Manhattan neighborhoods preparing for the arrival of Pope Francis

Manhattan residents are bracing themselves for the arrival of Pope Francis Thursday.

"I don't think it's going to be that tragic, here. Do you?", said one woman.

Keep calm and carry on. It may be the new motto for the people who live and work in the shadow of Central Park, where good fences don't make happy neighbors. But it could always be worse.

"Let's be patient for a change. That's what's wrong with most New Yorkers," a resident of the neighborhood said.

The park and the neighborhood surrounding it now looks and feels like a demilitarized zone.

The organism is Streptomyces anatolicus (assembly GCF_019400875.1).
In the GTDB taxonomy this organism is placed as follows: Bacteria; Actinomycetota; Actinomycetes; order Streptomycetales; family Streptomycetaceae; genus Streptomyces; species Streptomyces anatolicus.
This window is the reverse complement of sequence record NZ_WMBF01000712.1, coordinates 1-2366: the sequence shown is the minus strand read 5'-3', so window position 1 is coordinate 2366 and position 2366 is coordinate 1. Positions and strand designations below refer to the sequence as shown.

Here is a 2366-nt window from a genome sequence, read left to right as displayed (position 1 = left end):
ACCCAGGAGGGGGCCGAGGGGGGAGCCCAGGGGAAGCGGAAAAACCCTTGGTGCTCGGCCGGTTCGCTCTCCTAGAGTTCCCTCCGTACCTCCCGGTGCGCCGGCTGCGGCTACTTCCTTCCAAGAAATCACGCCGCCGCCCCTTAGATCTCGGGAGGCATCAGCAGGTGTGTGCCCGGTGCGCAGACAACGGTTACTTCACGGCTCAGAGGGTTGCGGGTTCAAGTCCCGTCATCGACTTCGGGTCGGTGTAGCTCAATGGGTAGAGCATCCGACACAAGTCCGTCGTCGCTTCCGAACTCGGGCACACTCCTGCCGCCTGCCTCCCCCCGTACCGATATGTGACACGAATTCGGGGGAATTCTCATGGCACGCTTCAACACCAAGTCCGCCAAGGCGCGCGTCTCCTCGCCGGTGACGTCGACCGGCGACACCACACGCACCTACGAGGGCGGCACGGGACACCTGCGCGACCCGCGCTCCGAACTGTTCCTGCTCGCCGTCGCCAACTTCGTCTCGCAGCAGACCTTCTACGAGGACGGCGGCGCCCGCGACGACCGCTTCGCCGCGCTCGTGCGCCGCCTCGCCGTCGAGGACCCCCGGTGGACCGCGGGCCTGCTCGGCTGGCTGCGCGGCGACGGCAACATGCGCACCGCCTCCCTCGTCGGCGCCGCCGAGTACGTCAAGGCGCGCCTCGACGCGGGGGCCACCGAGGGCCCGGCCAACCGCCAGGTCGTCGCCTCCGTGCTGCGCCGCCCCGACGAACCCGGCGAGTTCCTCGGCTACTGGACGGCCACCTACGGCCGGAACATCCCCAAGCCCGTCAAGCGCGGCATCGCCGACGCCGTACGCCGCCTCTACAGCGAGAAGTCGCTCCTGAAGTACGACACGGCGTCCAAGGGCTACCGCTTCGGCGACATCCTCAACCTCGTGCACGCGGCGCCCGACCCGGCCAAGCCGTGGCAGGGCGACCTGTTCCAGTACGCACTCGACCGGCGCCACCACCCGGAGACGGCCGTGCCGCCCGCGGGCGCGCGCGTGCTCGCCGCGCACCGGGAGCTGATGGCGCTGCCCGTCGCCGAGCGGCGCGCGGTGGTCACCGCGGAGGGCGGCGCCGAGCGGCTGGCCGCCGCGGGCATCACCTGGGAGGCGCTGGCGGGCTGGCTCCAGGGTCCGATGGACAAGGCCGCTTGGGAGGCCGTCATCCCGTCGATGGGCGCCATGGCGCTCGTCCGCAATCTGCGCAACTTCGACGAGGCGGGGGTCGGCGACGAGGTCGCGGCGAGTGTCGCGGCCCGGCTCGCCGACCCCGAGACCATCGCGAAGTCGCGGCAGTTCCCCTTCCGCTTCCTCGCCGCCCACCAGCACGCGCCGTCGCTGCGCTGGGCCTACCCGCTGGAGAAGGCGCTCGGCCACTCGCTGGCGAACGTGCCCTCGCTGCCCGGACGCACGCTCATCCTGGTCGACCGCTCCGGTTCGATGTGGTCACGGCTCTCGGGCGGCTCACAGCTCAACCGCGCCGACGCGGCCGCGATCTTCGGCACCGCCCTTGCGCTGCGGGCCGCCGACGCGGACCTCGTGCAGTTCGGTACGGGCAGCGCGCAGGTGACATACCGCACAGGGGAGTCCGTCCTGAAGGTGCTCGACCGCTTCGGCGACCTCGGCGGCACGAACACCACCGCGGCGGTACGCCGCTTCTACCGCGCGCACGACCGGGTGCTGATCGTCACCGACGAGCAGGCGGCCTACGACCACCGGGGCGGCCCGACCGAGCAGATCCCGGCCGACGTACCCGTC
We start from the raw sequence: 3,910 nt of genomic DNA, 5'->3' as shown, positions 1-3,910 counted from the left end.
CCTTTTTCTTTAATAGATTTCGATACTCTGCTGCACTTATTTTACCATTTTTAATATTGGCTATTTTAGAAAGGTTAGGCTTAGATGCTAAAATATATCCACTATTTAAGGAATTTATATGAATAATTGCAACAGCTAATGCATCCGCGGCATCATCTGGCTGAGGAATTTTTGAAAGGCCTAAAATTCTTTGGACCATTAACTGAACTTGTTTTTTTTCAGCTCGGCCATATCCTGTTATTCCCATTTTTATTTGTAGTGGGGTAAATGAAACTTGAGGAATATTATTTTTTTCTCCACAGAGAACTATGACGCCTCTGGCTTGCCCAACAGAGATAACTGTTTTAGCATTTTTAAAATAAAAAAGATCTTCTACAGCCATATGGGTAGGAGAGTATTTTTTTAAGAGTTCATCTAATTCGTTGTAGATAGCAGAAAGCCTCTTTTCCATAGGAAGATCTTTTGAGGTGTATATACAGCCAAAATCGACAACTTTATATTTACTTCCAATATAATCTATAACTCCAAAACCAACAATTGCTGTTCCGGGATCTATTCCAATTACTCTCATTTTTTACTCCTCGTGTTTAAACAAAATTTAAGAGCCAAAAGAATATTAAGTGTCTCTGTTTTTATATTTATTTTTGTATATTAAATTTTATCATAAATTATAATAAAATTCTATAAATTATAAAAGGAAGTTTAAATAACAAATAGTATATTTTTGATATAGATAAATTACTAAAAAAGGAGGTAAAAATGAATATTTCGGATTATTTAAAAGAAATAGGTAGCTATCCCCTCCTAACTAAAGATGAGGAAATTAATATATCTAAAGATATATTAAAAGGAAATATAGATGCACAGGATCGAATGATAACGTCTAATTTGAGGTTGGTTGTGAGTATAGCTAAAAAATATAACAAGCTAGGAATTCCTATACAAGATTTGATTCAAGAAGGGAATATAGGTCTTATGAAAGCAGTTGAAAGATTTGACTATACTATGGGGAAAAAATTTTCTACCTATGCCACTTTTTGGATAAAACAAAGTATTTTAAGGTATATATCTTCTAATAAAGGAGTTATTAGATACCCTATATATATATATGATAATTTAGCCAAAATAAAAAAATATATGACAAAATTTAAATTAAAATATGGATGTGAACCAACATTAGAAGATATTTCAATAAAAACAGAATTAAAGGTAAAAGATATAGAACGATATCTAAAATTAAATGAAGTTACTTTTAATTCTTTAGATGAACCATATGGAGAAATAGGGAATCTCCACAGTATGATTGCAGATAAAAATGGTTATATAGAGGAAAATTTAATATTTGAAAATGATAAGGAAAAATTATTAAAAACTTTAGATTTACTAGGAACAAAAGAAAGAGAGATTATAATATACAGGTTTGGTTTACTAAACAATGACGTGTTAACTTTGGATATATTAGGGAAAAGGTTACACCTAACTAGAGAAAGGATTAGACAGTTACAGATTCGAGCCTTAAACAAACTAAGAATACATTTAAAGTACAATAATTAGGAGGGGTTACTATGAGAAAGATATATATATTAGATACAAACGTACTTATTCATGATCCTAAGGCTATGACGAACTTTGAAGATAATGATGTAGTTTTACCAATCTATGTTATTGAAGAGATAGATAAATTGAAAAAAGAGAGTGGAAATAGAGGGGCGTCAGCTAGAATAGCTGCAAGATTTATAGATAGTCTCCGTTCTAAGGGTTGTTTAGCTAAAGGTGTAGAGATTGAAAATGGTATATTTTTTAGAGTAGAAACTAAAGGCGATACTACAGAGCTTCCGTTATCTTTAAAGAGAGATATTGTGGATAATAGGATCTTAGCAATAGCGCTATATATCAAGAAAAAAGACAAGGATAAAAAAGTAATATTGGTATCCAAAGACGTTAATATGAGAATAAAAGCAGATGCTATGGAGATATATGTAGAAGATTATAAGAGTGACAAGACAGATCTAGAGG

The West Drive of the park is already lined with interlocking barricades, where the pope will greet thousands of followers late Friday afternoon.

On the perimeter, an eight-foot metal fence will seal off the southern third of the park, which will be off-limits to anyone who does not have a ticket to see the pope.

The park closure will take effect at 5 a.m. Friday, along with bus routes that will be shifted for the street closures around the park.

"The buses will inconvenience us, but other than that, very little," said Upper East Side resident Ellie Shapiro.

Most neighbors we spoke with said the inconvience is simply not an issue.

"I think it's wonderful, I love it, it's right in my neighborhood. I'm going to find a place where I can wave to him" said Upper East Side resident Georgia Harbison.

But others, like dog walker Patti Van Dyke, say it's over the top.

"I don't think that anyone's gonna try to harm him and it's just a little excessive. And all of the street closures when he's not even here yet, it's a little much," she said.
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